The second Kern County Water Summit was held in Bakersfield on Wednesday.
The summit, held at the DoubleTree in northwest Bakersfield, focused on "the challenges faced by California water leaders, businesses, agriculture and urban leaders in a securing a safe, reliable water supply in California," according to the Water Association of Kern County.
Seminars were held discussing different topics affecting the industry, including one on climate change and one on California WaterFix, a tunnel system that would potentially transport water underneath the Sacramento–San Joaquin River Delta.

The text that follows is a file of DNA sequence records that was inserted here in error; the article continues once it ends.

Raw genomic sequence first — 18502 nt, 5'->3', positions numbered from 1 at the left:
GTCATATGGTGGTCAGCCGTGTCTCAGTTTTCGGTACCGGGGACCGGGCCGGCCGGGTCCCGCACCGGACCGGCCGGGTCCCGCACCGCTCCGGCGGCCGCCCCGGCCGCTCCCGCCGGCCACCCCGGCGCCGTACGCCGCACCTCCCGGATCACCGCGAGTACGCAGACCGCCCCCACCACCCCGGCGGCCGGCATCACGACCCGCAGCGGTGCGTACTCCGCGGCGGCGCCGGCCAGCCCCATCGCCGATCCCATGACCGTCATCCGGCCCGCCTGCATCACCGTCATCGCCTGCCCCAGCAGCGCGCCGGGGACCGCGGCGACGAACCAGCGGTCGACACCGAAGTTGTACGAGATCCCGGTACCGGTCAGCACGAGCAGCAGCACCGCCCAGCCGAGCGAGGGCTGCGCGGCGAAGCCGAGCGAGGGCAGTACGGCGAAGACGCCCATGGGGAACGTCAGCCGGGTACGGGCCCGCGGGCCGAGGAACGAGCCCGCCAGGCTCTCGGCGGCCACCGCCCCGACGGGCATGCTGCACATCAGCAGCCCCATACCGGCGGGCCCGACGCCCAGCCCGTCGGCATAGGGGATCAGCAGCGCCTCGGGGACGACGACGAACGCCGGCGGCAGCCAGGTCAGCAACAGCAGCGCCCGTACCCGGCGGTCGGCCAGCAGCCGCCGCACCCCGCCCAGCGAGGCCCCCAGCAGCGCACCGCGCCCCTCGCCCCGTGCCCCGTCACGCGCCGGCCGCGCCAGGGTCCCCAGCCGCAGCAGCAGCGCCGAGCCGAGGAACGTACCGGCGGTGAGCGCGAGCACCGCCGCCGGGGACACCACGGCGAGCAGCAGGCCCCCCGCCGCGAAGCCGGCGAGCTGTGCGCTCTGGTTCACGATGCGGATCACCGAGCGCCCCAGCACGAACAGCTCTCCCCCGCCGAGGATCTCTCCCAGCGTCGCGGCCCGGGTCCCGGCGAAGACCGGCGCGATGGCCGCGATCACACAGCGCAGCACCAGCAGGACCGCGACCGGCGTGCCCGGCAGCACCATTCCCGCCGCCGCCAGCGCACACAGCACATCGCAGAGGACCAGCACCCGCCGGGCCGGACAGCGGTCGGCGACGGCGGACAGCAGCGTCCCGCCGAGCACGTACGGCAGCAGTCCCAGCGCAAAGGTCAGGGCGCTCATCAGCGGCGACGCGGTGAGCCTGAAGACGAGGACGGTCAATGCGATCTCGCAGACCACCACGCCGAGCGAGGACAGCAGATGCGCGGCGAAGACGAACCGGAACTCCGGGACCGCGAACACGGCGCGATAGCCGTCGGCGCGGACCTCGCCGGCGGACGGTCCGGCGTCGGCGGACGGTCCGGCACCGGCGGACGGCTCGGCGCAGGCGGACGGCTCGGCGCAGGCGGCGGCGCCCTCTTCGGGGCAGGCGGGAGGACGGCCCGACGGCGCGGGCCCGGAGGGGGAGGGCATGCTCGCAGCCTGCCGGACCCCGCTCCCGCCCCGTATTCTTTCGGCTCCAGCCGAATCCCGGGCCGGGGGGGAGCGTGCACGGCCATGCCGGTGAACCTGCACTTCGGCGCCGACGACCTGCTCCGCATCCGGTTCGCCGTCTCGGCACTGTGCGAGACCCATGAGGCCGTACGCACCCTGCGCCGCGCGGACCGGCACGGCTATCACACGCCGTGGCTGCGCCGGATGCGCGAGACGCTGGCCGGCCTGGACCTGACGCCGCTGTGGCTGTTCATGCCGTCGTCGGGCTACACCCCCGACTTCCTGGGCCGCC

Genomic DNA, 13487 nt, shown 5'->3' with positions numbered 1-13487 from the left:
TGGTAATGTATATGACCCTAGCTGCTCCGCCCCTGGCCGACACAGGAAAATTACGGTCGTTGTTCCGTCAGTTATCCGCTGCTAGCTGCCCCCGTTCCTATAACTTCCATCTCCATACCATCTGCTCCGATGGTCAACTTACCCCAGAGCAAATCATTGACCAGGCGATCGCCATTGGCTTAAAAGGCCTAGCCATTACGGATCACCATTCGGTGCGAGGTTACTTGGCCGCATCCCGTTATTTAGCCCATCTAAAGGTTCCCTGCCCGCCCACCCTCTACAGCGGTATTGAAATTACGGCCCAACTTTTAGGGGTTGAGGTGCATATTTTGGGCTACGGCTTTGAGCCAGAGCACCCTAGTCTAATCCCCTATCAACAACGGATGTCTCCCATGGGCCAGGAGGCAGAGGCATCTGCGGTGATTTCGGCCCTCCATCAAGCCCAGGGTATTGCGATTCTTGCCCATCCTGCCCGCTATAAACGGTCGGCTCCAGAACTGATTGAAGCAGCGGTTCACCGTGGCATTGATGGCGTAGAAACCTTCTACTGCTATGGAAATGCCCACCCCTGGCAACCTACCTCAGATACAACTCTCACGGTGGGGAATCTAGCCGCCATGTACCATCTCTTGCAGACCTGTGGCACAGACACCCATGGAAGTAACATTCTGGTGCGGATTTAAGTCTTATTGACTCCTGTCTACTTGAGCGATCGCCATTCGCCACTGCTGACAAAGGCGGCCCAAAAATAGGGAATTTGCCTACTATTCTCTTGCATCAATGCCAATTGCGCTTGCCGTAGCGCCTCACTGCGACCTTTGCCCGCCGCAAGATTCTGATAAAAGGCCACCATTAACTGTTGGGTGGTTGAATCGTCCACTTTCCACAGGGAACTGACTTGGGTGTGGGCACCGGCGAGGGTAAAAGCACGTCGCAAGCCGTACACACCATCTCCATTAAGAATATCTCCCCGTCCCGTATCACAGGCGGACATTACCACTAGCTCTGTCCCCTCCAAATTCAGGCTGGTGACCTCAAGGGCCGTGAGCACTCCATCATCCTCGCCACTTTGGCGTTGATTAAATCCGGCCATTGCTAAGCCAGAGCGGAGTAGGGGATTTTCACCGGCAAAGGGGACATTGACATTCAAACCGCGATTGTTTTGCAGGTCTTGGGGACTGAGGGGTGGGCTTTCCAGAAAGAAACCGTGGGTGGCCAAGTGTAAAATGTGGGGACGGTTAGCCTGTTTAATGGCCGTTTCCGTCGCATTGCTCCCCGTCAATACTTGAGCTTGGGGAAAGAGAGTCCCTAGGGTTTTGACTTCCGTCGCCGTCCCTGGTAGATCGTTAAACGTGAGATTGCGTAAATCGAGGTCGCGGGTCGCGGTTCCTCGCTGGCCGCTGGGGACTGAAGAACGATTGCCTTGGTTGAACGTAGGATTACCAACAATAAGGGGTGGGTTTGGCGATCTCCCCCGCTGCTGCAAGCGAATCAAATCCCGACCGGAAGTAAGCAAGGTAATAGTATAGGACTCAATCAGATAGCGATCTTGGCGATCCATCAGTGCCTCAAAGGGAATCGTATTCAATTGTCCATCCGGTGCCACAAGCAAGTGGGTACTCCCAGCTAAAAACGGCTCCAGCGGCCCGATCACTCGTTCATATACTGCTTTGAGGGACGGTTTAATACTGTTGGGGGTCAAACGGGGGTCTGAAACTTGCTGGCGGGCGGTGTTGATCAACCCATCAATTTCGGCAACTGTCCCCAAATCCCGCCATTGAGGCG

Perhaps the most discussed topic was the issue of groundwater regulation; California has never had state regulation of groundwater, but water agencies up and down the state have until 2020 to come up with plans that will use groundwater more efficiently.
Water representatives from Texas, Colorado and Arizona were featured on a panel during the summit. Their states require groundwater regulation, so they were brought to Wednesday's summit to give Kern County ideas on how to regulate. Tom Neisler, general manager for the Tehachapi-Cummings Water District, was also featured on the panel.
Tehachapi is a rare example of a California city that already regulates its groundwater; in fact, they've been doing it for the last 40 years.